New planning rules should not favour rich

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I write in support of Steve Martin’s objection (letters, Feb 15th) to the proposal to introduce a new, system of consideration of planning applications in which the more wealthy the applicant the more likely he or she is to receive approval.

Any system more spectacularly unfair and socially divisive would be hard to imagine. Even as it exists, the system is loaded quite enough against ordinary, non-wealthy applicants and objectors. These can rarely afford the expense of repeated applications, nor the large fees charged by advocates. In contrast, developers are allowed to respond to refusals with repeated, marginally altered, revised applications backed up by as much legal muscle as necessary to bludgeon the system into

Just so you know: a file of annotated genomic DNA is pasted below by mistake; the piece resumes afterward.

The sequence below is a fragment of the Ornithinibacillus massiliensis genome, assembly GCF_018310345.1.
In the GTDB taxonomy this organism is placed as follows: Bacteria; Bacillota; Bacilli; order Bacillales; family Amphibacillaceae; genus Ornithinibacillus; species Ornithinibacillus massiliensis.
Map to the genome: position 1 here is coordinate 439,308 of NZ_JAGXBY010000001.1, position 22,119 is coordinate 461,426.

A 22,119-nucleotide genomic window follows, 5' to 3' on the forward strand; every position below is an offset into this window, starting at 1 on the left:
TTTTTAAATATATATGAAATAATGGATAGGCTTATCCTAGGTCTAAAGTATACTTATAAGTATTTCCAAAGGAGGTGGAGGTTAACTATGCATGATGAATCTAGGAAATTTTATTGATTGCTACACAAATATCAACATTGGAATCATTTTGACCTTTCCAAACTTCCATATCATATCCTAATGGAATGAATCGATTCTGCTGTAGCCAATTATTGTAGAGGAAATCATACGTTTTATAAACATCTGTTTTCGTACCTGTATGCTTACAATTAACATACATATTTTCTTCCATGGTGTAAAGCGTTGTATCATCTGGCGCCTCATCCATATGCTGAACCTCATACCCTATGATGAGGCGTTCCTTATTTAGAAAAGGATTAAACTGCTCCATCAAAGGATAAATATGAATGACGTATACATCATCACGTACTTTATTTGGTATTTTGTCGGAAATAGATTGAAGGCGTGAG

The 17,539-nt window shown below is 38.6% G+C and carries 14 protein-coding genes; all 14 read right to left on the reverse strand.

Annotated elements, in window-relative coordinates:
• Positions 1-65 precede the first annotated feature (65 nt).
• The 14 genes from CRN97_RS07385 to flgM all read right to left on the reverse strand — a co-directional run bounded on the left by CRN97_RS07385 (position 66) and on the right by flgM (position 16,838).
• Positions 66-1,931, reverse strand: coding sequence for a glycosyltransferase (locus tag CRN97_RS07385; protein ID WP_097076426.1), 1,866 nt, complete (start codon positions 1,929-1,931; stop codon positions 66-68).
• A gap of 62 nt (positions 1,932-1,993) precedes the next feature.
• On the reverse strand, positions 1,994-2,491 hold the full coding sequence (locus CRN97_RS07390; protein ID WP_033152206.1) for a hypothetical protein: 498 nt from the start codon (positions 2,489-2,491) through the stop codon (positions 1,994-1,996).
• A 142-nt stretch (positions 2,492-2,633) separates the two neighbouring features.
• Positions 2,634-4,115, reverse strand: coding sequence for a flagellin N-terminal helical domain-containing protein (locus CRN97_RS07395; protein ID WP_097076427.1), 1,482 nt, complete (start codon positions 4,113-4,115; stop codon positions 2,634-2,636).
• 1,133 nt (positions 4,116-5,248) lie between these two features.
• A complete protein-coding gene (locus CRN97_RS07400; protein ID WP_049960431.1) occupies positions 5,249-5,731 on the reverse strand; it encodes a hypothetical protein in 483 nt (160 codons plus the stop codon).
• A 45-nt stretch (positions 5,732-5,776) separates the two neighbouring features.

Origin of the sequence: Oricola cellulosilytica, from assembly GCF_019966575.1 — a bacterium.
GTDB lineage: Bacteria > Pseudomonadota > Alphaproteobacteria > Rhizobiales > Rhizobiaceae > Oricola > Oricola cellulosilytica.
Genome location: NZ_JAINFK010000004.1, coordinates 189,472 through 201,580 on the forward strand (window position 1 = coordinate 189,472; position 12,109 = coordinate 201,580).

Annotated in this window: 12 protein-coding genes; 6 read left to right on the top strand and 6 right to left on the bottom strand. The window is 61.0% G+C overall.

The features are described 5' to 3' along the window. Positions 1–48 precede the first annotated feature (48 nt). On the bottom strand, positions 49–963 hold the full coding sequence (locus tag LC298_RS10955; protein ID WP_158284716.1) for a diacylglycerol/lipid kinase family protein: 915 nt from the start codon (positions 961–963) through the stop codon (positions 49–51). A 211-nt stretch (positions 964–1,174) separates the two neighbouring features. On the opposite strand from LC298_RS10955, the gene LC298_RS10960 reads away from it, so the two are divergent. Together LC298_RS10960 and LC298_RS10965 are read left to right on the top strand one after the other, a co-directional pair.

eventual submission. If the system needs any revision, it is in two

respects:

First, a need to restrict the repeated submission of refused applications using minimally modified details, possibly by insisting that the modifications in a repeated application are entirely sufficient to nullify the grounds of the refusal of the original application. Second, the abandoning of the use of UK planning inspectors to advise on appeals. Why cannot the Minister decide appeals himself (unless he declares an interest in the outcome)? It is yet another example of the Manx government (and at least one local authority) hiving off responsibility for decisions onto UK ‘consultants’ - a process that must waste large amounts of public money.

A recent book, ‘The Spirit Level’ shows clearly how the many social ills of all the advanced democratic societies for which reliable statistics are available are linked remarkably closely to the degree of wealth inequality in the society. Allowing special privileges for the wealthy is precisely the sort of thing that caring governments should avoid.

S J (Jim) Hawkins,

Douglas

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